Land is the principle resource in the world. Land degradation means the loss in capacity of land to support growth of useful plants on a sustained basis. It is a complex phenomenon. Natural calamities like landslides in the hills, drought in most of the terai have frequently occurred. Most of all, flooding has become the major cause of land degradation leading to the poor socio-economic conditions and the deterioration of the natural ecosystems.
Removal of top fertile layer of soil by water is a critical problem in the mid hills. In the past, the perennial streams of clean water trickling from the hills supported good agriculture in the plains. In less than 30 years, unrestricted tree felling, cutting, overgrazing, random cultivation on steep slopes without proper terracing has aggravated the soil loss. Apart, from the loss of productive top soil it has further damaged the land and water resources due to siltation of dams and deposition of thick and sandy plains of the Tarai Rivers.
Rivers in Nepal have damaged more than 400,000 hectares of productive agricultural lands. The extent and severity of damage have increased year after year due to frequent changing nature of mountain- rivers, farmlands near river bank are washed away by flooding, crops are ruined and width of rivers widen every year during monsoon.
Nepal’s rivers carry around 336 million tons of soil per year to the main river systems entering India. The productive of riverside lands has been seriously affected by silting, flooding, and deposition of pebbles. Furthermore, the river damaged the areas of middle mountains of Nepal suffer from excessive grazing pressures of domestic animals. The natural succession has been inhibited by excessive grazing pressure as well as flash floods during the Monsoon.
In Nepal land degradation has been occurred in all the physiographic regions of the country. Indiscriminate felling of trees and clearing forest areas for agriculture has given rise to the scarcity of the essential needs of rural people such as fuel, wood and small timber. These activities along with populations’ pressure and improper land use patterns have led to serious environmental degradation. In Nepal land degradation includes physical, biological and chemical degradation.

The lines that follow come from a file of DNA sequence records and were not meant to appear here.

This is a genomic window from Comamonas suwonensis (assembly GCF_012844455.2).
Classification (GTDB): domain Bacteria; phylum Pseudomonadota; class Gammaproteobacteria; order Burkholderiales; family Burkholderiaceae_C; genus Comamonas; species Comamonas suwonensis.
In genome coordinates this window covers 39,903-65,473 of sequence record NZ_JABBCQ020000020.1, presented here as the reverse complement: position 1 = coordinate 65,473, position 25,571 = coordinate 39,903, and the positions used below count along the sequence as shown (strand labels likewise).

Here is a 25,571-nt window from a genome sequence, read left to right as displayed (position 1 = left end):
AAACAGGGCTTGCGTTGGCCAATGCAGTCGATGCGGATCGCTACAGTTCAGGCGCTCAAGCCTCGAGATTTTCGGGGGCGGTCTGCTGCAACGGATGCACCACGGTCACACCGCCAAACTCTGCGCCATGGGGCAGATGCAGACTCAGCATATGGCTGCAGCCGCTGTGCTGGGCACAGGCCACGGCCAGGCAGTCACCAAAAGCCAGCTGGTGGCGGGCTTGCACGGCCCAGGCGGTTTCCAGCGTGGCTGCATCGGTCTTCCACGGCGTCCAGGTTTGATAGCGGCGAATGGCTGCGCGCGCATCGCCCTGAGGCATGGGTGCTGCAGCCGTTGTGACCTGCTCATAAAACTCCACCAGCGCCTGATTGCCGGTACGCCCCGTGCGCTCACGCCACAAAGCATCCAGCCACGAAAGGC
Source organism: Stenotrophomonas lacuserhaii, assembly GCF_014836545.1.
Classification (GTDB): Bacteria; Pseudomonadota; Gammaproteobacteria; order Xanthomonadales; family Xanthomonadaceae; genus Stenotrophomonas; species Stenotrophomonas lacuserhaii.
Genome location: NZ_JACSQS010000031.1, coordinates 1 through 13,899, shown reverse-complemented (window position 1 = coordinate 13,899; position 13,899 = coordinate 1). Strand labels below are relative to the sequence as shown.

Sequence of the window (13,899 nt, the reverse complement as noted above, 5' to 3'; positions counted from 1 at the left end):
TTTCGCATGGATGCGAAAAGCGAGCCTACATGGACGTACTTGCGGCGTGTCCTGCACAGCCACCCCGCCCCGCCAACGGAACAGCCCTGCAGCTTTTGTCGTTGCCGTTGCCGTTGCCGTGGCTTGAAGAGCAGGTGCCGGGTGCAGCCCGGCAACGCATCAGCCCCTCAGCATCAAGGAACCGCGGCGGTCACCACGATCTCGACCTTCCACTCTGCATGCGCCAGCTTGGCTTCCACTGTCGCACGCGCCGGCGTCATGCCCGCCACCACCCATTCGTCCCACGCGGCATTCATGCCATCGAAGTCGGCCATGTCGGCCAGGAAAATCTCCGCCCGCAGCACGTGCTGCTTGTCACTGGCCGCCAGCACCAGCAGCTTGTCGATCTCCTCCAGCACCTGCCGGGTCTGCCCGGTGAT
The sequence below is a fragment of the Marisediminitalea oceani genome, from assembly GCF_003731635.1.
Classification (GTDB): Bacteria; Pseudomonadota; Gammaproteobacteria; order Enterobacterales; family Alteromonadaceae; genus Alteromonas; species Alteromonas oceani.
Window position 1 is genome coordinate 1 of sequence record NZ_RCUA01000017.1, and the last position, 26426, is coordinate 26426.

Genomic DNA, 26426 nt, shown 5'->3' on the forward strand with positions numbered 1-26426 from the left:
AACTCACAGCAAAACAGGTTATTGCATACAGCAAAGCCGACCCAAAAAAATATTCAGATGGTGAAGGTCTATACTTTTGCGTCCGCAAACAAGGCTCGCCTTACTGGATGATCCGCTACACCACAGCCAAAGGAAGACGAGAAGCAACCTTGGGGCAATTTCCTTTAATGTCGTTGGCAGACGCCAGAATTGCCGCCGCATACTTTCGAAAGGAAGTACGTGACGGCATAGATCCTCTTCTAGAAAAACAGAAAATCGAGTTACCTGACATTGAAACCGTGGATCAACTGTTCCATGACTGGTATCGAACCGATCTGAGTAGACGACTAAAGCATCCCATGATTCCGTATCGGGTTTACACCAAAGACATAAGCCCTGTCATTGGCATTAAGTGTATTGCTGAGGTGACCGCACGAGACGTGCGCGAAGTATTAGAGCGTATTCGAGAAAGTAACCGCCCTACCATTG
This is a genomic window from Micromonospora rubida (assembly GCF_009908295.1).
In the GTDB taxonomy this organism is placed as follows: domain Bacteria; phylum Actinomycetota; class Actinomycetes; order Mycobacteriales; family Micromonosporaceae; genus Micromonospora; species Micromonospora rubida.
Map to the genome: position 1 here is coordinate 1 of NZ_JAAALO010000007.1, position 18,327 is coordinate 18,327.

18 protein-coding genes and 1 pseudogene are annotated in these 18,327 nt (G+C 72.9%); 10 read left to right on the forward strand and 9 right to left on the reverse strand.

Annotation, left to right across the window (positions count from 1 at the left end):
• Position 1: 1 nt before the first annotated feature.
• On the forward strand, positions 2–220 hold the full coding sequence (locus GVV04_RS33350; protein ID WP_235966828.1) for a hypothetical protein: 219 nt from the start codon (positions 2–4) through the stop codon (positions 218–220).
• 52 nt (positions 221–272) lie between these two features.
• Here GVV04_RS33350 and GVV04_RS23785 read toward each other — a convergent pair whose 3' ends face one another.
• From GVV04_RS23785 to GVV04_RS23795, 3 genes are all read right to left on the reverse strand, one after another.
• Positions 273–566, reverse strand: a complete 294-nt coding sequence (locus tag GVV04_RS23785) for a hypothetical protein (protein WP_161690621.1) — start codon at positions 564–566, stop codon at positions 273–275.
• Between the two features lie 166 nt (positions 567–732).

Both the natural conditions and human activities have contributed to the degradation of land. Fragile geological structure, forest fire, avalanches and dry landslides are some of the major cause of land degradation whereas deforestation, overgrazing, farming on the steep slope, construction works and excessive use of chemical fertilizers are some major examples of human induce cause.
Increasing population, fragile economy and sometimes farm policies and fuel to it. In its natural condition land is covered by forest trees and other natural vegetation. Trees leave control the speed of the raindrops and allow them to go down to the land surface slowly, which is the favorable condition for the growth of plants and micro organism in the soil.
When trees are felled and the roots mats are destroyed, the soil is the subject to soil erosion by full force of the rains. Heavy rain removes nutrients by washing away the thin top layer of soil and by leaching nutrients deed into the sub-soil thus making it unavailable to plants roots. Air is as much important to soil quality as mineral nutrients and compacted soil poses serious threat to environment in the form of land degradation.
Forest help to maintain the temperature at a lower level and prevent them from rising. In the absence of forest, the entire heat that is not absorbed by the atmosphere but strike the earth’s surface are reflected by the earth’s surface, leading to a rise in atmosphere temperature. The heavy grazing pressure on grazing lands in the mountain areas has speed up the soil erosion, which led to increased run off and compaction of soil.
Cultivation on steep slope without taking considerations of improved farming such as terracing in steep slope, use of organic manures and so has contributed to the soil erosion which has resulted in high water turbidity, which further leads to the harmful effects to the aquatic flora and fauna including fish species. Development activities such as construction of roads, buildings, dams and so have further added fuel to it.
All these activities have resulted in the poor socio-economic status and imbalance in the natural ecosystems. Decreased land productivity and wash away of agricultural land due to flooding have given rise to the poor socio-economic status of rural people in Nepal. The productivity of riverine ecosystems has decreased.
It is clear that due to the lack of effective implementation of counter measures, the land degradation problem is increasingly becoming a challenge for the economy and natural ecosystems in Nepal.
It is realized that the balance between the land degradation and restoration rates should be maintained so as not to further degrade the land. The effective implementation of land restoration measures with full fledged political and bereaurocratic commitments and sound technology are urgently required.